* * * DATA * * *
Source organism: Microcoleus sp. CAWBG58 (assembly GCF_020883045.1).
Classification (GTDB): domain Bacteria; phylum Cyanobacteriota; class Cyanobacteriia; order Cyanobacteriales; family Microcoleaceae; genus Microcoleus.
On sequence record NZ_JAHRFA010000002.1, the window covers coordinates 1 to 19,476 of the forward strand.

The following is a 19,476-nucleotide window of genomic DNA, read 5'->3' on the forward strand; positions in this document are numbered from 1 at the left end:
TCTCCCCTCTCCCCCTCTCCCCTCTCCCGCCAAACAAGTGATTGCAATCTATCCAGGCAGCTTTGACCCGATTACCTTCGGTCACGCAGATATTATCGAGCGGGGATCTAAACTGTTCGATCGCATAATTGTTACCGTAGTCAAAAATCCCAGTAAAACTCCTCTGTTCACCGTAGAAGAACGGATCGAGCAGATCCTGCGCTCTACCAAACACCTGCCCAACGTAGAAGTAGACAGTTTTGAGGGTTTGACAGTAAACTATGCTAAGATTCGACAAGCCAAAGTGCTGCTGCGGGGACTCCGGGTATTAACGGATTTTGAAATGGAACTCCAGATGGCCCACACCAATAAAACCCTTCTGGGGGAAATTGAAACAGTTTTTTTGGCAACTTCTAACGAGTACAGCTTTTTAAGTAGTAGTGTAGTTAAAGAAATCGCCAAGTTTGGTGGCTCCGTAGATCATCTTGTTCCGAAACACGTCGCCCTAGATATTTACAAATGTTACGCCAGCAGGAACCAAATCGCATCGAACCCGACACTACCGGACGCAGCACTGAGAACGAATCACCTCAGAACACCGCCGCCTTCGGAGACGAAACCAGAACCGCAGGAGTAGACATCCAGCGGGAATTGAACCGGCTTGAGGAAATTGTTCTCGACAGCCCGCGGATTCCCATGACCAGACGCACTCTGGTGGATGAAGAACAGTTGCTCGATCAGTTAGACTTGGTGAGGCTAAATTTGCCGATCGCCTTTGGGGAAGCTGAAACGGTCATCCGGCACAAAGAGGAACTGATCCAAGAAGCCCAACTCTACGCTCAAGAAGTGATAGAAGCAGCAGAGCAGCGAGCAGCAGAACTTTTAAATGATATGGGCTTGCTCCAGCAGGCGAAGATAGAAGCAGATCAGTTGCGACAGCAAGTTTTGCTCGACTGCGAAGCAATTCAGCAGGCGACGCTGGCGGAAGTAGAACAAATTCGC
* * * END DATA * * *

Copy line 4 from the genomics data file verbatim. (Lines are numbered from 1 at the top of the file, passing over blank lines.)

The following is a 19,476-nucleotide window of genomic DNA, read 5'->3' on the forward strand; positions in this document are numbered from 1 at the left end: